It’s 2:00 in the morning.  I woke up a couple hours ago because it was so hot, despite running some air conditioning for a little while before we went to bed.  I opened the windows back up which helped alleviate some heat, but I still can’t sleep.  As soon as I opened the windows, the smell of burning foliage flooded our apartment (the locals here burn piles of downed palm leaves and whatever else is lying around; sometimes it’s so strong it make me think of what it would be like to wrap my lips around the exhaust pipe of one of their trucks here).  We have great insulation here but you can hear everything through open windows.  Everything. 

We did end up drinking the ice cubes, and shortly after that we had water again.  I was so happy I was able to do laundry.  As we got ready to go to bed, we noticed a resurgence of the huge red ants.  I mean they are everywhere – all around and in my suitcase, all over my nightstand and lamp, all over the floors and walls. 

So, today living in Costa Rica felt kinda tough.  But I’m not going to let that win.  At the end of the day, even a day like today, I really like it here.  This was my workday today: take a walk on the beach, work with Brad on our web pages, take a swim in the pool, work on the computer a little more, and walk into town to explore where we live and enjoy the most gorgeous beach, ocean, and sunset.  Follow that up with a great meal. 

And then there’s Brad.  By far the most important thing I brought with me.  Among many other things, I’m really appreciating his optimism and humor.  In a completely serious but cheery tone he’s saying stuff like, “Good thing it’s not hot” (as our fingers sweat onto our computers), and “Good thing they’re so cute” (as the huge red ants are crawling everywhere while we’re turning down the covers).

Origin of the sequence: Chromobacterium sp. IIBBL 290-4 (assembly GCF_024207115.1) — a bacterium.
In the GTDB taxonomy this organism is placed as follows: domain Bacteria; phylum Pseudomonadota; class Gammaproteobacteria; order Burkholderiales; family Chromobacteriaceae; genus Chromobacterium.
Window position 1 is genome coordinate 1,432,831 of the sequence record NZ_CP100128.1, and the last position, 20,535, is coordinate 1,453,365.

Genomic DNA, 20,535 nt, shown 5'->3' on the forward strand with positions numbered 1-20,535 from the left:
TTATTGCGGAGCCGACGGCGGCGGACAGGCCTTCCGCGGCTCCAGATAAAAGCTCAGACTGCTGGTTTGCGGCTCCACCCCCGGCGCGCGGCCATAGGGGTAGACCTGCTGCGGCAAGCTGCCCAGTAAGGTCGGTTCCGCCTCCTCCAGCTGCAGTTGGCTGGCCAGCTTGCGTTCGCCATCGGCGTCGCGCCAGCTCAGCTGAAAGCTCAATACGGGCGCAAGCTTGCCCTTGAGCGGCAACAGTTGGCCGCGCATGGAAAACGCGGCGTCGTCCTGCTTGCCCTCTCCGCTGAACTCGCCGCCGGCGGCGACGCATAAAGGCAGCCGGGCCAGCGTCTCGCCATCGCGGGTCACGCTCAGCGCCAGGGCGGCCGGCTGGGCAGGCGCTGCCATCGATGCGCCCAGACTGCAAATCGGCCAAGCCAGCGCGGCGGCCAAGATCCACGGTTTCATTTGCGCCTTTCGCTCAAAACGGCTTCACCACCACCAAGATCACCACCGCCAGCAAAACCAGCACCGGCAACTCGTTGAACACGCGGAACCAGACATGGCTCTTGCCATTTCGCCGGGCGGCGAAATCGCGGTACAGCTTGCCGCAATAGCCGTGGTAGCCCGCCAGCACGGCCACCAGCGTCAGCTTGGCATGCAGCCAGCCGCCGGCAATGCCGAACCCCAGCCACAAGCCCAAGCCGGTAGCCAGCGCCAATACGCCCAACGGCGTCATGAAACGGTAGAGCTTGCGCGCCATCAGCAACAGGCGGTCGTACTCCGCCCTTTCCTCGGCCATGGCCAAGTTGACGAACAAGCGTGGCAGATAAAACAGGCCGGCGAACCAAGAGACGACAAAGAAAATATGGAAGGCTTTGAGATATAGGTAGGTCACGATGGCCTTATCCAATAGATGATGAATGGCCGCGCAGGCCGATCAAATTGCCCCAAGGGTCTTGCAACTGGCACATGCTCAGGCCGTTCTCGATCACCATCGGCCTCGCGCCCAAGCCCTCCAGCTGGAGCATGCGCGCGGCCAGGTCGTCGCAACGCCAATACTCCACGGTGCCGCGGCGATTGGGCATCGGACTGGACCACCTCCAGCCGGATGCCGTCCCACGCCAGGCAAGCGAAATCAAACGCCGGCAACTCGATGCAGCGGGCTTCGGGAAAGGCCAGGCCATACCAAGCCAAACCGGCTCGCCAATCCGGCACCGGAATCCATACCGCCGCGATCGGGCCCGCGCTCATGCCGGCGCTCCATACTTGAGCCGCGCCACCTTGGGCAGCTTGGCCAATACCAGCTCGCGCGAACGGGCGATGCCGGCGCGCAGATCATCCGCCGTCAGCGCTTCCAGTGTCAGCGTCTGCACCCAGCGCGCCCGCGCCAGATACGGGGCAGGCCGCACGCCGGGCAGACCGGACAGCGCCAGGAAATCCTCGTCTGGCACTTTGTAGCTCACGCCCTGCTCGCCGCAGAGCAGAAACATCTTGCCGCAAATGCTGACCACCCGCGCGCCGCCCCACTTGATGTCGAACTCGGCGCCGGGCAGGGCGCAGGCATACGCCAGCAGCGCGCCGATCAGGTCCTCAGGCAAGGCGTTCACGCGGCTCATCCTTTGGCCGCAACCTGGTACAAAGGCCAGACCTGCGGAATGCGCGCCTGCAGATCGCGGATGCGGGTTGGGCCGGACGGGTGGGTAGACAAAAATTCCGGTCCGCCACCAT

And I finally have that naturally wavy hair I’ve always wanted.  Yep, things are looking up. 

Here are a few more things I’ve learned: 

Yes they do make sheets in a thread count of 25 (special see-through edition); if you turn on a hot water handle and no water comes out, there is no hot water – try the cold; it can actually get too hot to wear ear plugs; cell phones and almost everything else is more expensive here than in the US; hold the flush on the toilet about 10 times longer than you’re used to; Sprint plan cell phones do not come with SIM cards nor do they have the capability to place SIM cards in them; apparently it is customary for a repair man to eat some of your food and leave his dishes in the sink when he works on something in your home, even if he didn’t get it fixed.

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  • Leah Klein November 21, 2010, 5:01 am

    I love this blog. Makes me grateful for my army of tiny black ants that do actually die. Looking forward to reading more. 🙂

    • Brad November 21, 2010, 7:50 am

      Thanks Leah! I’m sure we’ll have plenty of adventurous stories to put on here to entertain young and old. These ants seem to be smarter than the average breed. They’ll sense you coming and then start running for cover. If you do manage to get a foot on them they’ll look up at your shoe and jump for a gap in your tread. Then when you pick up your shoe to see if you got it, they start running again. Smart ants.

  • Karen Ripley November 21, 2010, 10:11 pm

    We are foaming at the mouth jealous. Can you hook us up with an apartment there? Wow! Wow! Congratulations. Sounds like the best adventure.

    • Kelli November 22, 2010, 2:51 pm

      Thanks Karen! It really has been a great adventure, and I think it will just keep getting better.

      You guys would love it here – and we’d love to have you! Let us know when you want to come. 🙂